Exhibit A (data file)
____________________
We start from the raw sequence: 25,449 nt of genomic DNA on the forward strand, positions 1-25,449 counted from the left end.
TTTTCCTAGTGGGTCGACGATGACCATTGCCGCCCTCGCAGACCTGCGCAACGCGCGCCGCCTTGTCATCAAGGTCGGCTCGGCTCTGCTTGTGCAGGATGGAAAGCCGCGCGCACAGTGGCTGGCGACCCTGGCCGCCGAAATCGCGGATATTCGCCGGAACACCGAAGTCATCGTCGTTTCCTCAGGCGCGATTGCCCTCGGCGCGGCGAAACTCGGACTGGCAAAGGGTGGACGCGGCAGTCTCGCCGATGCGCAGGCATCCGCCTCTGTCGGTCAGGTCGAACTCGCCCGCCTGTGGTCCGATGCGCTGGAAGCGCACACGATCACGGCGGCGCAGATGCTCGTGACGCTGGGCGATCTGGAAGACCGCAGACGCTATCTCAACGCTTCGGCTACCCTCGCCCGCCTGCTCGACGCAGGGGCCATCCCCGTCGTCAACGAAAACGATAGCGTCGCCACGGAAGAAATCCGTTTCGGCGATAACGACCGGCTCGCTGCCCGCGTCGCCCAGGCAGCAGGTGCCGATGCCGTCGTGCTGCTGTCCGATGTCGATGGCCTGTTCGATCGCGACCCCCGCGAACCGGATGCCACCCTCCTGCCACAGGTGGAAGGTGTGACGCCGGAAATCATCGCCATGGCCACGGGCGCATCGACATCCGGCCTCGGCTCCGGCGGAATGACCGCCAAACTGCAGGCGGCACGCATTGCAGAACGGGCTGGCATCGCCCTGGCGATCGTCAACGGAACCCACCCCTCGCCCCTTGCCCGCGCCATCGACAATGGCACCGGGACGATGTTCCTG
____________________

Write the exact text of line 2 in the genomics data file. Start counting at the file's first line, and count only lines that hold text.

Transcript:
TTTTCCTAGTGGGTCGACGATGACCATTGCCGCCCTCGCAGACCTGCGCAACGCGCGCCGCCTTGTCATCAAGGTCGGCTCGGCTCTGCTTGTGCAGGATGGAAAGCCGCGCGCACAGTGGCTGGCGACCCTGGCCGCCGAAATCGCGGATATTCGCCGGAACACCGAAGTCATCGTCGTTTCCTCAGGCGCGATTGCCCTCGGCGCGGCGAAACTCGGACTGGCAAAGGGTGGACGCGGCAGTCTCGCCGATGCGCAGGCATCCGCCTCTGTCGGTCAGGTCGAACTCGCCCGCCTGTGGTCCGATGCGCTGGAAGCGCACACGATCACGGCGGCGCAGATGCTCGTGACGCTGGGCGATCTGGAAGACCGCAGACGCTATCTCAACGCTTCGGCTACCCTCGCCCGCCTGCTCGACGCAGGGGCCATCCCCGTCGTCAACGAAAACGATAGCGTCGCCACGGAAGAAATCCGTTTCGGCGATAACGACCGGCTCGCTGCCCGCGTCGCCCAGGCAGCAGGTGCCGATGCCGTCGTGCTGCTGTCCGATGTCGATGGCCTGTTCGATCGCGACCCCCGCGAACCGGATGCCACCCTCCTGCCACAGGTGGAAGGTGTGACGCCGGAAATCATCGCCATGGCCACGGGCGCATCGACATCCGGCCTCGGCTCCGGCGGAATGACCGCCAAACTGCAGGCGGCACGCATTGCAGAACGGGCTGGCATCGCCCTGGCGATCGTCAACGGAACCCACCCCTCGCCCCTTGCCCGCGCCATCGACAATGGCACCGGGACGATGTTCCTG